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Learning Corrupted, Universities Contaminated

Our country's schools, colleges and universities are in the news everyday….for the wrong...

👤 Susan Koshy2 March 2016 7:14 AM GMT
Learning Corrupted, Universities Contaminated
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Our country's schools, colleges and universities are in the news everyday….for the wrong reasons. The recent fiasco that took place in the Jawaharlal Nehru University (JNU), New Delhi is the latest to be added to the list. Tragedy has struck our country. The day our education institutions permitted politics in students' activities, tragedy struck deep.

This Editorial is not about who or what is right or wrong in the JNU episode, but about the fundamental issue, about what educational institutions are meant to be, and what students are meant to do in these institutions.

Thiruvalluvar, a celebrated Tamil poet and philosopher of around the first century B.C. wrote the following Thirukkural about education:

"கற்க கசடறக் கற்பவை கற்றபின் நிற்க அதற்குத் தக." (குறள் 391) (Transliteration: kaRka kasadaRak kaRpavai katrapin niRka adhaRkuth thaga. Kural 391)

Translated, it reads, "Whatever is to be learnt should be learnt flawlessly so that the learning imbibed shapes one's conduct."

Education and educational institutions are meant to groom the young minds and the youth to equip them with right knowledge, thinking, ethics and etiquette and prepare them as well-informed, responsible, mature and thinking citizens. No doubt, this objective might sound archaic, but time cannot change the truth.

I remember the era, when student unions were healthy groups that respected and tolerated differences of opinion, won college elections through healthy debates that showcased their calibre, and efficiently looked after the students' welfare without the influence or interference of outsiders, or adverse factors (read 'politics'). Today, students and their impressionable minds are exploited and used by politicians, activists, marketers, radicals, and terrorists. Education too has become a process for factory-manufactured graduates. In the name of grooming them to be future leaders, students are misguided to practise politics and be influenced by political parties. The outcome, in many cases, is the churning out of degree certificate holders earned through rote-learning, cheating or bribery, with little direction and life values. The meritorious graduates are a minority and they either migrate abroad or are silenced in helplessness or confine to their own selfish worlds.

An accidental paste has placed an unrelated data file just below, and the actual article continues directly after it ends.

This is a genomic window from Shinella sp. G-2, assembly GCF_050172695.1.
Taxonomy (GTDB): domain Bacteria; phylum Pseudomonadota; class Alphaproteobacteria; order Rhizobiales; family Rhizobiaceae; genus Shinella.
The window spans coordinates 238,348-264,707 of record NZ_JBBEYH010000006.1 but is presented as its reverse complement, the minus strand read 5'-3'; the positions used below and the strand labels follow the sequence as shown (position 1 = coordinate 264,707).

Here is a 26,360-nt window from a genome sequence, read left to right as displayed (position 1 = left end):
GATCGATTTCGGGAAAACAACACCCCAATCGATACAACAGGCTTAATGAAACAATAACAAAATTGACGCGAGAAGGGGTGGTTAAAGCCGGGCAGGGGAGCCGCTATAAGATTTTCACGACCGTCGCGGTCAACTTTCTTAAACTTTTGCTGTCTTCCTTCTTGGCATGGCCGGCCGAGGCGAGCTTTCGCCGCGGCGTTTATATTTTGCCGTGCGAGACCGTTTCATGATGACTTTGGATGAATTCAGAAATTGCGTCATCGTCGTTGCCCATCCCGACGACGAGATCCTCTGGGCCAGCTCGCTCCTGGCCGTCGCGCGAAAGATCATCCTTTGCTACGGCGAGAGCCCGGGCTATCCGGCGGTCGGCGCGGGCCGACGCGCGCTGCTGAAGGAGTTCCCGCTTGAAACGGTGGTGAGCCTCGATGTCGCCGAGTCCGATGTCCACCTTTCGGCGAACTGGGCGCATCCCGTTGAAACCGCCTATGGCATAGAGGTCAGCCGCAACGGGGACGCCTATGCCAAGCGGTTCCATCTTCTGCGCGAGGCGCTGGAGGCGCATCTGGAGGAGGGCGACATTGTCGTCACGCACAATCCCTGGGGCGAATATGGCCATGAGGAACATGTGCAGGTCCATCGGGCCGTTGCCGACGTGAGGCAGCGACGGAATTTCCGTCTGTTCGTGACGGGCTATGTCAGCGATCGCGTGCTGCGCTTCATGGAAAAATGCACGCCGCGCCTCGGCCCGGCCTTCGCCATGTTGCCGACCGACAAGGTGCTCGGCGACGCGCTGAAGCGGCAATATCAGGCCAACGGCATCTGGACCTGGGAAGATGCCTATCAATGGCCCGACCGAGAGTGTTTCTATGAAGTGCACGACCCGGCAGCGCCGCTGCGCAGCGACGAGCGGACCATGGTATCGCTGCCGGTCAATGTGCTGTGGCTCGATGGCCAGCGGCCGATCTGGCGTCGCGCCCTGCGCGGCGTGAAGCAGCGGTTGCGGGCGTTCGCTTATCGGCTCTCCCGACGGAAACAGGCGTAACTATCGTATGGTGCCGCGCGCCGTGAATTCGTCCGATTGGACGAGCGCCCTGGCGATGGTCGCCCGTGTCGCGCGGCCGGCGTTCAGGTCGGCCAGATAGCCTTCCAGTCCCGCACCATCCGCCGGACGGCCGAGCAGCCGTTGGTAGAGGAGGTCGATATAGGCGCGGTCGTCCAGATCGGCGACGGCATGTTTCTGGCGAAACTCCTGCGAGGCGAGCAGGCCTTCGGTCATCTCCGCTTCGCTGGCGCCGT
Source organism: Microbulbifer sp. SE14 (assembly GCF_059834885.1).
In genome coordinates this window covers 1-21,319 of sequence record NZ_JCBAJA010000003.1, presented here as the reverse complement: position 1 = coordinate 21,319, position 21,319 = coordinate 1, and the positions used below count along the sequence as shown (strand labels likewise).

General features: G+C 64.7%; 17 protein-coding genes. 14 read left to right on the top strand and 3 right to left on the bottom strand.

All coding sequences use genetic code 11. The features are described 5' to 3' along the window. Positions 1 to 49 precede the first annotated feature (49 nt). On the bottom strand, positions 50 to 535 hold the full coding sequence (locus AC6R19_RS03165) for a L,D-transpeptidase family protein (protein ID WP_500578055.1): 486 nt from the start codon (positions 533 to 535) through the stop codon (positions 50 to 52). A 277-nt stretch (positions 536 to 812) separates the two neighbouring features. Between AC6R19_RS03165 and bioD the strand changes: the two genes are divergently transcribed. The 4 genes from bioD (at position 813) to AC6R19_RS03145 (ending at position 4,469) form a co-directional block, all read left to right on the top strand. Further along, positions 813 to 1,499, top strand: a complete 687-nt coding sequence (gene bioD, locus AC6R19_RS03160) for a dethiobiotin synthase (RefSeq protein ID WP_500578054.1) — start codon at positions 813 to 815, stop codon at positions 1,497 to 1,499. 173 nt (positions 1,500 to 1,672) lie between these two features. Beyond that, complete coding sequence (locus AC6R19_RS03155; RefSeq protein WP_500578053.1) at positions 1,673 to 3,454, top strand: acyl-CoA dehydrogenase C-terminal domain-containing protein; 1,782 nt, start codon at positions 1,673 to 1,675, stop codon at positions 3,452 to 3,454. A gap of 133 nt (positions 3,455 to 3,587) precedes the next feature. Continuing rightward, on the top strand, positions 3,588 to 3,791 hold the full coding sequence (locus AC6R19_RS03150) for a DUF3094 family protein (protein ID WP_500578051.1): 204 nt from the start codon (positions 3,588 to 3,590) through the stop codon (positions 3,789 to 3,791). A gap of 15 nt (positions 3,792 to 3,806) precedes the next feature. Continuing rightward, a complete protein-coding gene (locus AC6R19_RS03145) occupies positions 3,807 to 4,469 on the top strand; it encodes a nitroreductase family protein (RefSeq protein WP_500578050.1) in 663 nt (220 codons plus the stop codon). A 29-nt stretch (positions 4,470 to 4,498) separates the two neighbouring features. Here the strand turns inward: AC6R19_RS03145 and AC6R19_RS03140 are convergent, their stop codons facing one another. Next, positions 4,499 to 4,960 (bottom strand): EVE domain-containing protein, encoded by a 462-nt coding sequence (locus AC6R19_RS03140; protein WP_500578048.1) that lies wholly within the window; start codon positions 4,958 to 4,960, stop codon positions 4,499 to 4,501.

The only solution for recovering the sanctity of education and educational institutions and our students' scholarly activities, is to banish and abolish politics from all educational institutions. We need to revert to ancient wisdom and practice and follow what Thiruvalluvar professed in his 391st Thirukkural – learn well and be a good citizen. I would add – let good ethics be the guide, not politics or fanaticism.

By Susan Koshy, Editor, PreSense

By Susan Koshy, Editor


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